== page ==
Shares in freefall for troubled outsourcer Capita as revenue slides

 
Lucy White
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FTSE 250 outsourcer Capita, which has been struggling with a slowdown blamed on Brexit, has seen its underlying revenue fall in its half-year results although profits have climbed.

The numbers

Underlying revenue fell by three per cent, while reported revenue – which includes one-off costs and gains – fell by one per cent.

Underlying operating profit, however, rocketed by 38 per cent, indicating that the company's re-positioning plan may be having some effect. Yet reported operating profit still declined by 28 per cent, leaving a muddy picture.

Why it's interesting

Despite the disappointing reported results, the stronger underlying figures supported Capita's claim that trading was in line with expectations.

Although it only won £403m of major contracts as opposed to £879m in the same period of 2016, its win rate increased from one in three to one in two, showing the quietness of the market.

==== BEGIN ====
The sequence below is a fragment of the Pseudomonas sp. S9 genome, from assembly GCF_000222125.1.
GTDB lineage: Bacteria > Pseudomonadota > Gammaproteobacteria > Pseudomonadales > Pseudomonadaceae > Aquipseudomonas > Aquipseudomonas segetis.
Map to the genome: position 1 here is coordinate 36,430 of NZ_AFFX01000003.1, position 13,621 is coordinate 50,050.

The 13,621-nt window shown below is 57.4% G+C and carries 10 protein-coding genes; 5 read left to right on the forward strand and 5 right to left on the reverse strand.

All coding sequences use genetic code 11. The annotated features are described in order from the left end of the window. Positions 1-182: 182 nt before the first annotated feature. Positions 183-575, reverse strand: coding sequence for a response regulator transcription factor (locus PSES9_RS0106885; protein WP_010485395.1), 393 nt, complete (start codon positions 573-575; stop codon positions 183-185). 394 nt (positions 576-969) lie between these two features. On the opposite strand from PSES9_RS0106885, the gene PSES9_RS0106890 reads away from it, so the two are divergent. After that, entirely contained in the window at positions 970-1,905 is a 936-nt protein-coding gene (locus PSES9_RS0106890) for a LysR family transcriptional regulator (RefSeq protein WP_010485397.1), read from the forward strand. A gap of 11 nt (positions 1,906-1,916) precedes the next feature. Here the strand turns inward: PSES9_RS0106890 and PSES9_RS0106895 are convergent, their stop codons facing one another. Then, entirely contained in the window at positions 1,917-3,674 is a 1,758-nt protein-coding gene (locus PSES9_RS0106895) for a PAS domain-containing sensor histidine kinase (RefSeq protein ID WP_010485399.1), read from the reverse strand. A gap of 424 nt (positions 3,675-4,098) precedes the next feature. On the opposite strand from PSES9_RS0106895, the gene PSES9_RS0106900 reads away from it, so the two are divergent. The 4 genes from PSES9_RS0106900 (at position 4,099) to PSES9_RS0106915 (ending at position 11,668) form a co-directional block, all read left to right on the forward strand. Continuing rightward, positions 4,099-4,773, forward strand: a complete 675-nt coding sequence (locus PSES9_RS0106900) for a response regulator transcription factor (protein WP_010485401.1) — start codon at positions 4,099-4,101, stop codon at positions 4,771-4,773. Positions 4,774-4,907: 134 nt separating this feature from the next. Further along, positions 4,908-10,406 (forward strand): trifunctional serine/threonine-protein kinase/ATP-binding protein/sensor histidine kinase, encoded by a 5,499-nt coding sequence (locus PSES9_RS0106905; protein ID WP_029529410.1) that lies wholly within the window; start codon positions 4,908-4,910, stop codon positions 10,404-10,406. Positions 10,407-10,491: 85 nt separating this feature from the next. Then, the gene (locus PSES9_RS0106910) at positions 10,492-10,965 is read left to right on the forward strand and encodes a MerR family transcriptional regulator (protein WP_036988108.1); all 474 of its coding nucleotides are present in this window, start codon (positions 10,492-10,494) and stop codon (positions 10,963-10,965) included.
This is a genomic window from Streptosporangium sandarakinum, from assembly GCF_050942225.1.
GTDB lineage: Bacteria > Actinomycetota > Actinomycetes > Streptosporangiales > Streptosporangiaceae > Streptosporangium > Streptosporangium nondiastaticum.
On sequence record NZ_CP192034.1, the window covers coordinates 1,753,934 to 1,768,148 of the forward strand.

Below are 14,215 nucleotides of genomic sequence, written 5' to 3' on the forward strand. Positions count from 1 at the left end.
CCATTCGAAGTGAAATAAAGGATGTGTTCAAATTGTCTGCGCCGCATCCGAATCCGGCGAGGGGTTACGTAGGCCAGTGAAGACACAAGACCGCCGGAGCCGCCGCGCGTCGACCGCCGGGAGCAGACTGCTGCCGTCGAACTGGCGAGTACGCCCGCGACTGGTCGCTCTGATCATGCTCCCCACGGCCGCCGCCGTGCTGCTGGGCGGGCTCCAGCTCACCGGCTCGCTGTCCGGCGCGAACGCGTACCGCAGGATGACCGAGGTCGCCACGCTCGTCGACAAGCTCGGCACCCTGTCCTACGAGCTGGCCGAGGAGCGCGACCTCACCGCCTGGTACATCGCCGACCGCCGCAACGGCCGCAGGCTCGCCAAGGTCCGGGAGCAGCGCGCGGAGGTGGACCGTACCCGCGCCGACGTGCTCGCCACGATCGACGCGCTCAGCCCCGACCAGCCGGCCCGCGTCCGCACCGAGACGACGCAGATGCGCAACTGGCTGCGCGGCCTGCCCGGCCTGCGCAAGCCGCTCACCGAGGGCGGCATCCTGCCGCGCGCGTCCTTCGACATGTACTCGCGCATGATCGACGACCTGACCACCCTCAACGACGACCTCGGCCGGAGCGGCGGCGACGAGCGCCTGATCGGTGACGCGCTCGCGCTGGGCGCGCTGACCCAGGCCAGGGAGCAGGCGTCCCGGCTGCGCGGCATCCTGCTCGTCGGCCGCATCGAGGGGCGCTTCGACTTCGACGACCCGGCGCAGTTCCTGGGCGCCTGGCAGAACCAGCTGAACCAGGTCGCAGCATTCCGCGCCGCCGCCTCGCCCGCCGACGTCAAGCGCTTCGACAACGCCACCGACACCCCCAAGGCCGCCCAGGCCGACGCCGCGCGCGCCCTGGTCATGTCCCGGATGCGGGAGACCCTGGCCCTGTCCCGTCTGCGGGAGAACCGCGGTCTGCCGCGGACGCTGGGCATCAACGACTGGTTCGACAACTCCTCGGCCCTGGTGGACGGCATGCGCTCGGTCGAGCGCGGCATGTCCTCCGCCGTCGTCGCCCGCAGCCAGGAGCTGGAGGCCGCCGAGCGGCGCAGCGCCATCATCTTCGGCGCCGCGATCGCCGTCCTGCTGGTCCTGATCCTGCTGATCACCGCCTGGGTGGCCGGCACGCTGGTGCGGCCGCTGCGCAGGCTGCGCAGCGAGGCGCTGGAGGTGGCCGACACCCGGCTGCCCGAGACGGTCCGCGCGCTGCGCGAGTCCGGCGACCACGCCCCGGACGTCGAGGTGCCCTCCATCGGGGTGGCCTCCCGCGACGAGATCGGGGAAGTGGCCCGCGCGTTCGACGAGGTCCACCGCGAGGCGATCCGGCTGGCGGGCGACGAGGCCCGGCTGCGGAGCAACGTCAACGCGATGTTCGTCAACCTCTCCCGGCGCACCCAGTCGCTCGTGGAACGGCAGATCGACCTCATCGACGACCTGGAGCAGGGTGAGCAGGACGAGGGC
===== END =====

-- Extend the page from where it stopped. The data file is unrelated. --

Yet shares were in freefall this morning, plummeting more than 10 per cent on the open.

Capita is still waiting for a permanent chief executive after Andy Parker stepped down in March. No announcements were made today.

The business is pressing ahead with its turnaround and simplification, having sold its asset services business to Link Group for £888m. It believes it is on track to realise around £57m of savings by the end of 2018.

Capita has adopted the new revenue recognition accounting standard, IFRS 15, which caused it to restate its figures last month and led to a decline in share price.

The new standard led to changes in the timing of revenue and cost recognition, but Capita said this would better align its financial results with the complex services it offers.

What Capita said

“In the first half of 2017, we made good progress on executing the plans laid out at the end of last year to reposition the group: we announced the sale of our asset services businesses, completed the disposal of our specialist recruitment business and commenced a number of cost initiatives,” said interim chief executive Nick Greatorex.

“We remain confident that these actions are making Capita a simpler business, well positioned for the future under new leadership.”

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